Wednesday, March 16, 2005

The Cost of Care

We have been struggling in this country with the issue of rationing medical care for as long as I can remember. First it was restrictions on what traditional medical insurance would pay for. This was quickly eroded by lawsuits against insurance carriers. Then it was the gatekeeper concept for a while, and that was also eroded by patient dissatisfaction and by lawsuits. Restricting access to specialists, restricted formularies, etc. didn't work. And now we are pretty much back to the status quo ante, except that even more people can't afford medical insurance than ever before.

Having observed all of this my impression is that the only way to impose rationing is to do it across the board all at once, and the government will have to do it. The government is the only entity with enough power to make it stick. I don't think that we have the political will in this country to do that yet, and things will have to get much worse before we do.

This is not a perfect solution, of course, because the government will be susceptible to political pressure to inject nonsense and idiocy into the system. For example, there are categories of disease recognized by US government health entities that received recognition as real biological disease states only because the people who think they have those diseases, which are in fact most likely psychosomatic, have pressured the government into that position. Not because there is any actual evidence of an objective, biological abnormality.

The health care system of a certain Scandinavian country is at the verge of crisis over this sort of thing, in which a large proportion of the population is claiming disablity for having a disease that does not actually exist but that the system was politically forced to recognize.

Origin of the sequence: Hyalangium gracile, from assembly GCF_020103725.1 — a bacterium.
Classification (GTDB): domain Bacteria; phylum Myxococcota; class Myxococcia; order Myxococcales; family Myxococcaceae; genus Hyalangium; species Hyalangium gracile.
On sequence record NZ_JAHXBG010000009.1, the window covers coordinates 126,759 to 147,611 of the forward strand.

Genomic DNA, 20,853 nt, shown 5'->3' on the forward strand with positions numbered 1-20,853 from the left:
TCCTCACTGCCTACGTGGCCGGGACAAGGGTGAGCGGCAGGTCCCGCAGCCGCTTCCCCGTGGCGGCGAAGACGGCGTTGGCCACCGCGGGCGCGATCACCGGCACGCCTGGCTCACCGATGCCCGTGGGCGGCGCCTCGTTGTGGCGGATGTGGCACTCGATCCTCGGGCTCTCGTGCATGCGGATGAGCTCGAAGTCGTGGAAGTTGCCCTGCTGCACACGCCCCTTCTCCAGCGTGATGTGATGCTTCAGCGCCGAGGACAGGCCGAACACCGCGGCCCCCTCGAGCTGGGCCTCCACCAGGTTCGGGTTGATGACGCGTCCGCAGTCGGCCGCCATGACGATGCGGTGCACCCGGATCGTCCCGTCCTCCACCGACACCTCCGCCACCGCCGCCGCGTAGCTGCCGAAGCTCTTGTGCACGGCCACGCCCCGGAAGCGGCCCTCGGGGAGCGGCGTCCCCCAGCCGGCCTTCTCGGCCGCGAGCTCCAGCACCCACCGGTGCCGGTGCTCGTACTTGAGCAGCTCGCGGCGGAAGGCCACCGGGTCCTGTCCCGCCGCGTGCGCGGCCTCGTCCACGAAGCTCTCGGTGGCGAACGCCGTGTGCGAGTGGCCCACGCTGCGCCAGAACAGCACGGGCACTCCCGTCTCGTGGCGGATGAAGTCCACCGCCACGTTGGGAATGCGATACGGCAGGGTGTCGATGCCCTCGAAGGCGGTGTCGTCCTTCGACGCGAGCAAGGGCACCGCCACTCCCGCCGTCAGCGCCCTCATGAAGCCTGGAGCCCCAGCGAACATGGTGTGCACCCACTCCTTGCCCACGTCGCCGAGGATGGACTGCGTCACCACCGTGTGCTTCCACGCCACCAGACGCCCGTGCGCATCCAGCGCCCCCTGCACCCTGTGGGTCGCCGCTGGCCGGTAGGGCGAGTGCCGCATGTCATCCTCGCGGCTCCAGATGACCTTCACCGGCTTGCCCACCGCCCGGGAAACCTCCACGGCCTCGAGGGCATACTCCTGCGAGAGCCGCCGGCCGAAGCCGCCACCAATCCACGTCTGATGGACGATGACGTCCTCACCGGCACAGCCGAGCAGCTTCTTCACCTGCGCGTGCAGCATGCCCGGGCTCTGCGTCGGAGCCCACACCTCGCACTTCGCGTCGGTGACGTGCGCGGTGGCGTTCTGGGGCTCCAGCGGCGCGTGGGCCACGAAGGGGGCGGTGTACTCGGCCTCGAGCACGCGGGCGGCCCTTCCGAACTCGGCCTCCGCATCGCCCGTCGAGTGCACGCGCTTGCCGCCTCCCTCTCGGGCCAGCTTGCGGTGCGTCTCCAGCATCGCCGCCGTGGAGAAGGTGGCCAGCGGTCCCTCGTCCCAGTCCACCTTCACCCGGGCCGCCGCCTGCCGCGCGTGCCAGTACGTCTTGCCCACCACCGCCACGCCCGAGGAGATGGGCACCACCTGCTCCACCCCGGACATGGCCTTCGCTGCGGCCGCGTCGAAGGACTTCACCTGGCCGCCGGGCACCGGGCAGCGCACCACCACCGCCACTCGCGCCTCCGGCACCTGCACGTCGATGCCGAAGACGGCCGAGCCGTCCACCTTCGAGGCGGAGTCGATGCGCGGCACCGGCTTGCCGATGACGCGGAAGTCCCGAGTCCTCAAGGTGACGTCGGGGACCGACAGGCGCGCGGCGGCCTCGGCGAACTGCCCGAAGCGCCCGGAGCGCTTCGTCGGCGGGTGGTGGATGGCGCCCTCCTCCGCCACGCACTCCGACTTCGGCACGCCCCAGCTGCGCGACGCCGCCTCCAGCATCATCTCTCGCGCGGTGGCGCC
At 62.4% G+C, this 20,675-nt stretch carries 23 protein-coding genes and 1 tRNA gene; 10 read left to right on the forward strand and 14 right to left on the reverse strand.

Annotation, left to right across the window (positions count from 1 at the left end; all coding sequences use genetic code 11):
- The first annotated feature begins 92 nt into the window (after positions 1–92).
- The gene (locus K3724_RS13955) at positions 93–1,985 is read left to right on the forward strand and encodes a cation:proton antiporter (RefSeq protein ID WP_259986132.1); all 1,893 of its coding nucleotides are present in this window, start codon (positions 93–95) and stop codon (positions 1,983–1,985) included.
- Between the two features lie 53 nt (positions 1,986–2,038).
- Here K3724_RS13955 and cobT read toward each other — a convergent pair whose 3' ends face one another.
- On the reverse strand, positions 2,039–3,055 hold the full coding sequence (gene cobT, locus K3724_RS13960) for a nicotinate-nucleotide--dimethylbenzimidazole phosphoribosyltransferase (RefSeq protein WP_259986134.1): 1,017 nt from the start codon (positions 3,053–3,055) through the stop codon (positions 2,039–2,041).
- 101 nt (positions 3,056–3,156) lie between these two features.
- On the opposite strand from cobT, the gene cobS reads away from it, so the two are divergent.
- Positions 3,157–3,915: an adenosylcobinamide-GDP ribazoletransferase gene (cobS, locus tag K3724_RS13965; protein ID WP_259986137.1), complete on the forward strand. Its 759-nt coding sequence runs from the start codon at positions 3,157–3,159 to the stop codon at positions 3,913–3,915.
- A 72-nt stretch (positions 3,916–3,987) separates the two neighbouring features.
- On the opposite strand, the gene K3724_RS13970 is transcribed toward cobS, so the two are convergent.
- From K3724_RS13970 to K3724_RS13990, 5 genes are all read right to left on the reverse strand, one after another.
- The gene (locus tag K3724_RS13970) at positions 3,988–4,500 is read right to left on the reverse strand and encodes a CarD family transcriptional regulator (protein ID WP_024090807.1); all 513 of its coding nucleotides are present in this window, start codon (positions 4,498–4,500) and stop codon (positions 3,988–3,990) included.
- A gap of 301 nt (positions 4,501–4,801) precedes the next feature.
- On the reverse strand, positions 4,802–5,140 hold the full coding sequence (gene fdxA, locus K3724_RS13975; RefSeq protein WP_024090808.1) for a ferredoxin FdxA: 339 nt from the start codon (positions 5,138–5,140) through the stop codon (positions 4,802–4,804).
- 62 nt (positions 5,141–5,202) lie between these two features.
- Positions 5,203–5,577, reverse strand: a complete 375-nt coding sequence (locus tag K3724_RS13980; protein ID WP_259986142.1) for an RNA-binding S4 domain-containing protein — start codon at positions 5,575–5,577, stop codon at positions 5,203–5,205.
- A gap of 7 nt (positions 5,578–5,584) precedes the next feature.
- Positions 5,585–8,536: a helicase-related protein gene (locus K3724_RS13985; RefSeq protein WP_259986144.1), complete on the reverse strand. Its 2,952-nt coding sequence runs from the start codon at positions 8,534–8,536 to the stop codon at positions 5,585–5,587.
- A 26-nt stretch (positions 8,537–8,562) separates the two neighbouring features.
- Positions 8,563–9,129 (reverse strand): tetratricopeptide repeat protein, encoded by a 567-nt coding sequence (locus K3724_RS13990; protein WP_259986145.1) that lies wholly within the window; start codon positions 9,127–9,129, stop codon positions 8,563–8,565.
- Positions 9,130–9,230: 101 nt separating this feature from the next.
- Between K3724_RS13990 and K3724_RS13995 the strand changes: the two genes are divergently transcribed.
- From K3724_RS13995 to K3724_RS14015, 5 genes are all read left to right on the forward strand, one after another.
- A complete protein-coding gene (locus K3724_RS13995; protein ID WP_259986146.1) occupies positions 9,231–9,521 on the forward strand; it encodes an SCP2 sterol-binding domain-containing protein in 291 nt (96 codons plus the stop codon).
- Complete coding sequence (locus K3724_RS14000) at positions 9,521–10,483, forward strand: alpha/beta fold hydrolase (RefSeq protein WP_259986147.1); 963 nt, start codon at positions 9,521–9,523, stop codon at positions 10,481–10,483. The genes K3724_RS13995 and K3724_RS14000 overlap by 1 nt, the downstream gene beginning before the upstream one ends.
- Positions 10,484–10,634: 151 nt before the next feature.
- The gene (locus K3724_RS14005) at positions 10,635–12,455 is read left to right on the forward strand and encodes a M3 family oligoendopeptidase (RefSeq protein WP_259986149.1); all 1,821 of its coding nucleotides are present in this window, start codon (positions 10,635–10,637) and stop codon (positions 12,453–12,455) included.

We do have rationing in this country, make no mistake about it. And the rationing is of the form that poor people don't have access to the range of options and convenience of care that wealthier people do.

You might think that with medical insurance that you have access to the "best" care. It's not true. There are levels of care above you that you could only dream about, that only the very rich elites of this country can get. For example, if you need, say, a hemorrhoid removed you can use your company supplied insurance and go see a physician, get tests done 3 weeks later, surgery scheduled 6 weeks later, get kicked out of the hospital on the day of surgery and deal with any problems that arise between then and your next follow up visit yourself at home. If you can afford to forget the insurance you can fly somewhere and the whole thing will get done in 2 or 3 days, and nobody will rush you out of the door after surgery.

But don't worry, the care is more convienient and the doctors are more likely to humor you, but the rich are no healthier for it. Take a look at Michael Jackson's face if you doubt it.

Having been involved in the charity care end of the profession for many years I happen to think that the care provided by public hospitals is often the more rational because patients are generally not in a position to strong arm health care workers into providing unnecessary or extravagent care. Yet most of the time the care is quite adequate for the purpose of actually keeping people healthy, and because there is often more organization and more continuity those poor people generally get better care for chronic problems like hypertension and diabetes.